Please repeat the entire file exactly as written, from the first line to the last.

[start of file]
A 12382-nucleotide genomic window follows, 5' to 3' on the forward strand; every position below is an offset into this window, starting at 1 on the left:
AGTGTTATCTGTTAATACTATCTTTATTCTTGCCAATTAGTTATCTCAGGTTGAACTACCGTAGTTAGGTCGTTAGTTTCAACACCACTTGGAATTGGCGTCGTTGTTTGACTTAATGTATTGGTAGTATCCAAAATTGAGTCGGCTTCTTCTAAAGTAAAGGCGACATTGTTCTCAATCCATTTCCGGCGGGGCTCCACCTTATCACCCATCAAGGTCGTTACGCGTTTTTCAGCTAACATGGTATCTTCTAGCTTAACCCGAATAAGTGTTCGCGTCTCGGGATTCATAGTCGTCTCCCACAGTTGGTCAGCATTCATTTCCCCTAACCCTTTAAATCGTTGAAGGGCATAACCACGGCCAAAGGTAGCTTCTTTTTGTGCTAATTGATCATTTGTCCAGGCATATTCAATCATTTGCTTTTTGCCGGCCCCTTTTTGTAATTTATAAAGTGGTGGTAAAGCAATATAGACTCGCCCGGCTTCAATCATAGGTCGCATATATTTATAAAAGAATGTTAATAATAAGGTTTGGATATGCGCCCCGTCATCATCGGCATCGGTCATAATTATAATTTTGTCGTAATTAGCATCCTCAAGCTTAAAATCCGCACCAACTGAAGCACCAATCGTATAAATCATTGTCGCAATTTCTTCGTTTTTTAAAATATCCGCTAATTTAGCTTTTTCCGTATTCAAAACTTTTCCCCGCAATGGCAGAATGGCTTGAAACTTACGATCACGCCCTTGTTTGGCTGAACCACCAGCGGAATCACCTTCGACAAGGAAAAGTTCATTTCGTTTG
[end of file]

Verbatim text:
A 12382-nucleotide genomic window follows, 5' to 3' on the forward strand; every position below is an offset into this window, starting at 1 on the left:
AGTGTTATCTGTTAATACTATCTTTATTCTTGCCAATTAGTTATCTCAGGTTGAACTACCGTAGTTAGGTCGTTAGTTTCAACACCACTTGGAATTGGCGTCGTTGTTTGACTTAATGTATTGGTAGTATCCAAAATTGAGTCGGCTTCTTCTAAAGTAAAGGCGACATTGTTCTCAATCCATTTCCGGCGGGGCTCCACCTTATCACCCATCAAGGTCGTTACGCGTTTTTCAGCTAACATGGTATCTTCTAGCTTAACCCGAATAAGTGTTCGCGTCTCGGGATTCATAGTCGTCTCCCACAGTTGGTCAGCATTCATTTCCCCTAACCCTTTAAATCGTTGAAGGGCATAACCACGGCCAAAGGTAGCTTCTTTTTGTGCTAATTGATCATTTGTCCAGGCATATTCAATCATTTGCTTTTTGCCGGCCCCTTTTTGTAATTTATAAAGTGGTGGTAAAGCAATATAGACTCGCCCGGCTTCAATCATAGGTCGCATATATTTATAAAAGAATGTTAATAATAAGGTTTGGATATGCGCCCCGTCATCATCGGCATCGGTCATAATTATAATTTTGTCGTAATTAGCATCCTCAAGCTTAAAATCCGCACCAACTGAAGCACCAATCGTATAAATCATTGTCGCAATTTCTTCGTTTTTTAAAATATCCGCTAATTTAGCTTTTTCCGTATTCAAAACTTTTCCCCGCAATGGCAGAATGGCTTGAAACTTACGATCACGCCCTTGTTTGGCTGAACCACCAGCGGAATCACCTTCGACAAGGAAAAGTTCATTTCGTTTG